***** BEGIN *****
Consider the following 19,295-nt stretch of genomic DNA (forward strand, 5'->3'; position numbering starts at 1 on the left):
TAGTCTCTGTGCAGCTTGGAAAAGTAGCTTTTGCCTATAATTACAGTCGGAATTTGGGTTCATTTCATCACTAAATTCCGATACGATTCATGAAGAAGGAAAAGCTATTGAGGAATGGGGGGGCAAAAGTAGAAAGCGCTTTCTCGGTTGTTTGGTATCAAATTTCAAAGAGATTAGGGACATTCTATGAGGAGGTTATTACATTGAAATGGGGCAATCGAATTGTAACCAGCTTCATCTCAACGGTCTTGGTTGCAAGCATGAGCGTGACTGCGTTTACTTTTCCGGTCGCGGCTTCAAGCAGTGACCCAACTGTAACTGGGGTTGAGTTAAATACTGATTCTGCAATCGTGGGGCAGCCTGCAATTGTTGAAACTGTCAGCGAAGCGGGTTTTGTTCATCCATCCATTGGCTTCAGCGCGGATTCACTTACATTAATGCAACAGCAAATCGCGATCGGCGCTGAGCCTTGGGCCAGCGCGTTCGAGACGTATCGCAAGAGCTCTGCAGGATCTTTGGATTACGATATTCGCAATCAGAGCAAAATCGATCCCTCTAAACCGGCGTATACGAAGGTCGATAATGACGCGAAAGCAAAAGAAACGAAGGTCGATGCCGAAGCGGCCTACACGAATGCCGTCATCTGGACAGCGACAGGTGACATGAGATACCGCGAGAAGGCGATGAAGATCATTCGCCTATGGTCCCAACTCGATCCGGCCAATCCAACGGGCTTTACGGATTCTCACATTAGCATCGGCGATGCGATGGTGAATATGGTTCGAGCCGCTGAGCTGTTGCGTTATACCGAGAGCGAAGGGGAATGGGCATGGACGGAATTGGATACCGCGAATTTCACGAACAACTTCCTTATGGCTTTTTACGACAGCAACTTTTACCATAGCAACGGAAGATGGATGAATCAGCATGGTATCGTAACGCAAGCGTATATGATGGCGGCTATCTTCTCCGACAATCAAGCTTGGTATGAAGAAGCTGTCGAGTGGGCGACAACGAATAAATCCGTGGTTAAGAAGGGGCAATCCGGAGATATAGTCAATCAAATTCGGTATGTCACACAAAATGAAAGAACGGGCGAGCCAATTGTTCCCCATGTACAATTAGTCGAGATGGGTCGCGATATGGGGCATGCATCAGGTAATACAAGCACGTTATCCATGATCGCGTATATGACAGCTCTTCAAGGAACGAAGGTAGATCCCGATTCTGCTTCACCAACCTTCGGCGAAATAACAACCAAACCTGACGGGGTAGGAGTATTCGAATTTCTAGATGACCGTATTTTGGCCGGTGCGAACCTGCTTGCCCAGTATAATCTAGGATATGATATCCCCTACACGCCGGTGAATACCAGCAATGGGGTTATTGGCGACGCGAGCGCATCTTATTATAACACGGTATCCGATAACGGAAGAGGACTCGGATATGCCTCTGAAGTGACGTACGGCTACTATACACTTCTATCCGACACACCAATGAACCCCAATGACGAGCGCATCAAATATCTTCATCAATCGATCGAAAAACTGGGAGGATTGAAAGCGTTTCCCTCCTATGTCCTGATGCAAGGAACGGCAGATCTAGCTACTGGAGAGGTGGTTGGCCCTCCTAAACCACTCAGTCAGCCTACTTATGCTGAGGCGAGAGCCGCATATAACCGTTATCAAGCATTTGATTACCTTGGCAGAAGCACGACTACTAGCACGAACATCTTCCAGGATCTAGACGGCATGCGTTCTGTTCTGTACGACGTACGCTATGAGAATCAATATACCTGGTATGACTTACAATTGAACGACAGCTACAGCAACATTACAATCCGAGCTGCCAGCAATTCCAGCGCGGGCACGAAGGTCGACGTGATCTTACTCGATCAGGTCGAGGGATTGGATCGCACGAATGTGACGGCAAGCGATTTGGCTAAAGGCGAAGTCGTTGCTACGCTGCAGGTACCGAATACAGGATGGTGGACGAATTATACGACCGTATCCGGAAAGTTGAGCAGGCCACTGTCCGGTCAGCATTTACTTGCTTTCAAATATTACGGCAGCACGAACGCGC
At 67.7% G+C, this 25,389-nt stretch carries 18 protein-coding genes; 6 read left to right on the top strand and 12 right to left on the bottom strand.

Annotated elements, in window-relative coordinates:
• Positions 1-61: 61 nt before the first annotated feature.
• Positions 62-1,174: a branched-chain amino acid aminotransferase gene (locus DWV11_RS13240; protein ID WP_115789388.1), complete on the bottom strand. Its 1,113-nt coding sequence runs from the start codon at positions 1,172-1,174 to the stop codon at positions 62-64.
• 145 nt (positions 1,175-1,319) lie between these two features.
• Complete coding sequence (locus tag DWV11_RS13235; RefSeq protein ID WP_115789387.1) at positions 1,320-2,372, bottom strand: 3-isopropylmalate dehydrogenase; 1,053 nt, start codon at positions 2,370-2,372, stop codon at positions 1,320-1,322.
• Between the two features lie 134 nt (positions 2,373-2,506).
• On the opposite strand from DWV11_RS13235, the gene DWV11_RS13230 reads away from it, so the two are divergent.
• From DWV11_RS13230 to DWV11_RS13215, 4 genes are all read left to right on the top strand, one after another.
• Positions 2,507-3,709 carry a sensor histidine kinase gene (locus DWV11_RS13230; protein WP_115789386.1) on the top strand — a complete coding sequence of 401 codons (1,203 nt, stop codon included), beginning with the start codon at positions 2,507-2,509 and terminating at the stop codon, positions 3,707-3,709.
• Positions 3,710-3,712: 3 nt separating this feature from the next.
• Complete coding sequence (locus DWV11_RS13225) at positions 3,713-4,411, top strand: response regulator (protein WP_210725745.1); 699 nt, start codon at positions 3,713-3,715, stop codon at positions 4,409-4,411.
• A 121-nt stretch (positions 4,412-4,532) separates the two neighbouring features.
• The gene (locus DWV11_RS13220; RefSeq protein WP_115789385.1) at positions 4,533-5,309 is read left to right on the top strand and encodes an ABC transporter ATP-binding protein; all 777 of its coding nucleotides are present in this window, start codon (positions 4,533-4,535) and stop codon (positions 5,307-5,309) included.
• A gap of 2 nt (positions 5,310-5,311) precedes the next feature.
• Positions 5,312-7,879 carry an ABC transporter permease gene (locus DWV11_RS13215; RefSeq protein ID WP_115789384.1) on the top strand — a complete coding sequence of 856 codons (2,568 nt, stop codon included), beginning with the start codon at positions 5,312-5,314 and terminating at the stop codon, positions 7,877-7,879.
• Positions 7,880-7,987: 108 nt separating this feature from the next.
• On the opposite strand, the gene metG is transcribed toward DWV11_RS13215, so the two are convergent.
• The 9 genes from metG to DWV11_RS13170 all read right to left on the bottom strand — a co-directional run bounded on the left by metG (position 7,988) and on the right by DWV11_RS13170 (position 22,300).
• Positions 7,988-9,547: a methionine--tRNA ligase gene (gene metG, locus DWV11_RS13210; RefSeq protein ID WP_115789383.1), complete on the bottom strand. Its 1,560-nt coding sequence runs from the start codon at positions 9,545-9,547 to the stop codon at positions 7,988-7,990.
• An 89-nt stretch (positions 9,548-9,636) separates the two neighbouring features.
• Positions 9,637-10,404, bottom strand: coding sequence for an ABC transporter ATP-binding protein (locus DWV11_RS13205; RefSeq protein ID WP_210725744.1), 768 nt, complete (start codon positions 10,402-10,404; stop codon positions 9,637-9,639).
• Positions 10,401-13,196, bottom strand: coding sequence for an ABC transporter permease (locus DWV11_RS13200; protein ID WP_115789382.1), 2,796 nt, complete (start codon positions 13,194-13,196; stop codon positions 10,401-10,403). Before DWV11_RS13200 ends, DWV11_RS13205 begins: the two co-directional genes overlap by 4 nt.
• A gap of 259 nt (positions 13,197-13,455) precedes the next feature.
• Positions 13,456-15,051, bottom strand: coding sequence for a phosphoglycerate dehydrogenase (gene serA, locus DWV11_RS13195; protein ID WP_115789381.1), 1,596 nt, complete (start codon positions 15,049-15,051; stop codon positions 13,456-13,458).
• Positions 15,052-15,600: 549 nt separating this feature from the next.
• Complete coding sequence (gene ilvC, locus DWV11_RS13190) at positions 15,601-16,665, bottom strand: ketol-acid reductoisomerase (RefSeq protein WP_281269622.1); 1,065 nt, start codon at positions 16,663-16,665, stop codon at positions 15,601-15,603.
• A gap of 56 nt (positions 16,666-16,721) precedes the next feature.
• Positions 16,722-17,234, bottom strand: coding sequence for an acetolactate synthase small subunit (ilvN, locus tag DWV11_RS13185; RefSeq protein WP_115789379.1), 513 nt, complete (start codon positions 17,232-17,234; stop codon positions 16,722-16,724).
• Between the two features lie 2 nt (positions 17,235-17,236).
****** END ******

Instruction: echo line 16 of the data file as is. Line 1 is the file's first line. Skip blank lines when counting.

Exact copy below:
• The gene (locus DWV11_RS13220; RefSeq protein WP_115789385.1) at positions 4,533-5,309 is read left to right on the top strand and encodes an ABC transporter ATP-binding protein; all 777 of its coding nucleotides are present in this window, start codon (positions 4,533-4,535) and stop codon (positions 5,307-5,309) included.